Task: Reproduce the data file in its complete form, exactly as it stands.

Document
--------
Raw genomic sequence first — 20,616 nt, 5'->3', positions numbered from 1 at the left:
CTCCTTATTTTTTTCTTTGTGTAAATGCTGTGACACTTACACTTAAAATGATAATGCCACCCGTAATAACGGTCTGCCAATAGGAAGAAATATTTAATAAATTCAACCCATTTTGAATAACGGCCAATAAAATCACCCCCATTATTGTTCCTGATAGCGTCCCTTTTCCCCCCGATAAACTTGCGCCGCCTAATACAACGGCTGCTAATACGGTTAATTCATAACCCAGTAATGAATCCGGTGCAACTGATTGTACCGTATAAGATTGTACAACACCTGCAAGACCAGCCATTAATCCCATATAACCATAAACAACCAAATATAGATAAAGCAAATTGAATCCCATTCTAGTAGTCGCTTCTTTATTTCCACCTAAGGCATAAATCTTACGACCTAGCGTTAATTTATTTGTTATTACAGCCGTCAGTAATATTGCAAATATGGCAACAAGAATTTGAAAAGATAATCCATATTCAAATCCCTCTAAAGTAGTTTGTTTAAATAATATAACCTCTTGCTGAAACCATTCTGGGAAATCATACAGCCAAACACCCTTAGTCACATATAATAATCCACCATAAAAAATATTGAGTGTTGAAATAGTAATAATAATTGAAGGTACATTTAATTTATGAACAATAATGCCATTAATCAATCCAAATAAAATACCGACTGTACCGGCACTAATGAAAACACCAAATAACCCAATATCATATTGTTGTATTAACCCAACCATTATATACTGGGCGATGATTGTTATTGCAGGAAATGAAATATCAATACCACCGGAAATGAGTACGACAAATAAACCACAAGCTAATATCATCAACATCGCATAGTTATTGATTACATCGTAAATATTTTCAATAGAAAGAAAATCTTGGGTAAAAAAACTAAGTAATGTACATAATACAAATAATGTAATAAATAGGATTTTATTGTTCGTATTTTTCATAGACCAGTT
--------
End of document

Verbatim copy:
Raw genomic sequence first — 20,616 nt, 5'->3', positions numbered from 1 at the left:
CTCCTTATTTTTTTCTTTGTGTAAATGCTGTGACACTTACACTTAAAATGATAATGCCACCCGTAATAACGGTCTGCCAATAGGAAGAAATATTTAATAAATTCAACCCATTTTGAATAACGGCCAATAAAATCACCCCCATTATTGTTCCTGATAGCGTCCCTTTTCCCCCCGATAAACTTGCGCCGCCTAATACAACGGCTGCTAATACGGTTAATTCATAACCCAGTAATGAATCCGGTGCAACTGATTGTACCGTATAAGATTGTACAACACCTGCAAGACCAGCCATTAATCCCATATAACCATAAACAACCAAATATAGATAAAGCAAATTGAATCCCATTCTAGTAGTCGCTTCTTTATTTCCACCTAAGGCATAAATCTTACGACCTAGCGTTAATTTATTTGTTATTACAGCCGTCAGTAATATTGCAAATATGGCAACAAGAATTTGAAAAGATAATCCATATTCAAATCCCTCTAAAGTAGTTTGTTTAAATAATATAACCTCTTGCTGAAACCATTCTGGGAAATCATACAGCCAAACACCCTTAGTCACATATAATAATCCACCATAAAAAATATTGAGTGTTGAAATAGTAATAATAATTGAAGGTACATTTAATTTATGAACAATAATGCCATTAATCAATCCAAATAAAATACCGACTGTACCGGCACTAATGAAAACACCAAATAACCCAATATCATATTGTTGTATTAACCCAACCATTATATACTGGGCGATGATTGTTATTGCAGGAAATGAAATATCAATACCACCGGAAATGAGTACGACAAATAAACCACAAGCTAATATCATCAACATCGCATAGTTATTGATTACATCGTAAATATTTTCAATAGAAAGAAAATCTTGGGTAAAAAAACTAAGTAATGTACATAATACAAATAATGTAATAAATAGGATTTTATTGTTCGTATTTTTCATAGACCAGTT